## 622 Properties of Saturated Steam

In calculating the energy savings obtainable through various measures, it is important to understand the quantitative thermal properties of steam and condensate. Table 6.2 shows a typical compilation of the properties of saturated steam.

Columns 1 and 2 list various pressures, either in gauge (psig) or absolute (psia). Note that these two pressures always differ by about 15 psi (14.7 to be more precise). Remember that the former represents the pressure indicated on a normal pressure gauge, while the latter represents the true pressure inside the line. Column 3 shows the saturation temperature corresponding to each of these pressures. Note, for example, that at an absolute pressure of 14.696 (the normal pressure of the atmosphere at sea level) the saturation temperature is 212°F, the figure we are all familiar with. Suppose that we have a pressure of 150 psi indicated on the pressure gauge on a steam line. This is an arbitrary reference point, and therefore the heat indicated at any other temperature tells us the amount of heat added to raise the water from an initial value of 32°F to that temperature. For example, referring back to our 150 psig steam, the water contains about 338.5 Btu/lb: starting from 32°F, 10 lb of water would contain 10 times this number, or about 3385 Btu. We can also subtract one number from another in this column to find the amount of heat necessary to raise the water from one temperature to another. If the water started at 101.74°F, it would contain a heat of 69.7 Btu/lb, and to raise it from this temperature to 366°F would require 338.5—69.7, or about 268.8 Btu for each pound of water. Column (5) shows the latent heat content of a pound of steam for each pressure. For our 150-psig example, we can see that it takes about 857 Btu to convert each pound of saturated water into saturated steam. Note that this is a much larger quantity than the heat content of the water alone, confirming the earlier observation that steam is a very effective carrier of heat; each pound can give up, in this case, 857 Btu when condensed on a surface back to saturated liquid. Column (6), the enthalpy of the saturated steam, represents simply the sum of columns (4) and (5), since each pound of steam contains both the latent heat required to vaporize the water and the sensible heat required to raise the water to the boiling point in the first place.

Column (7) shows the specific volume of the saturated steam at each pressure. Note that as the pressure increases, the steam is compressed; that is, it occupies less space per pound. 150-psig steam occupies only 2.75

ft3/lb; if released to atmospheric pressure (0 psig) it would expand to nearly 10 times this volume. By comparison, saturated liquid at atmospheric pressure has a specific volume of only 0.017 ft3/lb (not shown in the table), and it changes only a few percent over the entire pressure range of interest here. Thus 1 lb of saturated liquid condensate at 212°F will expand more than 1600 times in volume in converting to a vapor. This illustrates that piping systems for the return of condensate from steam-heated equipment must be sized primarily to accommodate the large volume of flashed vapor, and that the volume occupied by the condensate itself is relatively small.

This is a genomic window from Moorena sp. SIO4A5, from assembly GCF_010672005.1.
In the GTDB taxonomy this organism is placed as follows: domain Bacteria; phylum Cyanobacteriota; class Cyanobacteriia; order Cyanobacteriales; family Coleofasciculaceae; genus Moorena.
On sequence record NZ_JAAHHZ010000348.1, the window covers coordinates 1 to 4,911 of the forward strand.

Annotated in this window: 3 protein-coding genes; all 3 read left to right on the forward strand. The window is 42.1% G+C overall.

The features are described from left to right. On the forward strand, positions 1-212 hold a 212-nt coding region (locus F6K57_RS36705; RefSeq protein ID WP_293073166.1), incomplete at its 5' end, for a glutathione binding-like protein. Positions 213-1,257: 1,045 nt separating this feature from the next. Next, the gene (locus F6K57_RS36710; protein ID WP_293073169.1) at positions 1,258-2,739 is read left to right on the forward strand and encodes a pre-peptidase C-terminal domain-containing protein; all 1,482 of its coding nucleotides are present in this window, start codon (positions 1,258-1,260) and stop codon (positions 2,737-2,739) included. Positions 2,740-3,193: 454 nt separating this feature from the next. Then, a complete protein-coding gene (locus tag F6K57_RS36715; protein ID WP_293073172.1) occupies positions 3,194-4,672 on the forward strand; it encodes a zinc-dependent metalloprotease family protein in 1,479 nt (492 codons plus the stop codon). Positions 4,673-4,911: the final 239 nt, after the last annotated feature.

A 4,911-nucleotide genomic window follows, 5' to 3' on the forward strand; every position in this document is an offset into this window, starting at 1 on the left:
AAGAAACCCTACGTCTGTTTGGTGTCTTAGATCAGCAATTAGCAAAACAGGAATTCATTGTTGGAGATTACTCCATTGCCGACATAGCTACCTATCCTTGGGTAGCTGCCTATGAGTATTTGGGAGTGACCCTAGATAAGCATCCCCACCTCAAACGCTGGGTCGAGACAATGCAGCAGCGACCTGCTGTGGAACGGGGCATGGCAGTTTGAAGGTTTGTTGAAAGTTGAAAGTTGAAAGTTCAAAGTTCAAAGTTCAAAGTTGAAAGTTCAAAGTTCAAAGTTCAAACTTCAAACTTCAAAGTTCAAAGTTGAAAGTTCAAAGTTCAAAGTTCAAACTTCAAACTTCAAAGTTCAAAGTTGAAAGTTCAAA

The steam tables can be a valuable tool in estimating energy savings, as illustrated in the following example.

Example: A 100-ft run of 6-in. steam piping carries saturated steam at 95 psig. Tables obtained from an insulation manufacturer indicate that the heat loss from this piping run is presently 110,000 Btu/hr. With proper insulation, the manufacturer's tables indicate that this loss could be reduced to 500 Btu/hr. How many pounds per hour of steam savings does this installation represent, and if the boiler is 80% efficient, what would be the resulting fuel savings?

From the insulation manufacturer's data, we can find the reduction in heat loss:

heat-loss reduction = 110,000 - 500 = 109,500 Btu/hr

From Table 6.2 at 95 psig (halfway between 90 and 100), the total heat of the steam is about 1188.4 Btu/lb. The steam savings, is therefore

109,500 Btu/hr steam savings = -

1188.4 Btu/lb

Assume that condensate is returned to the boiler at around 212°F; thus the condensate has a heat content of about 180 Btu/lb. The heat required to generate 95 psig steam from this condensate is 1188.4 - 180.0 or 1008.4 Btu/lb. If the boiler is 80% efficient, then

1008.4 Btu/lb x 92 lb/hr fuel savings = ———————————

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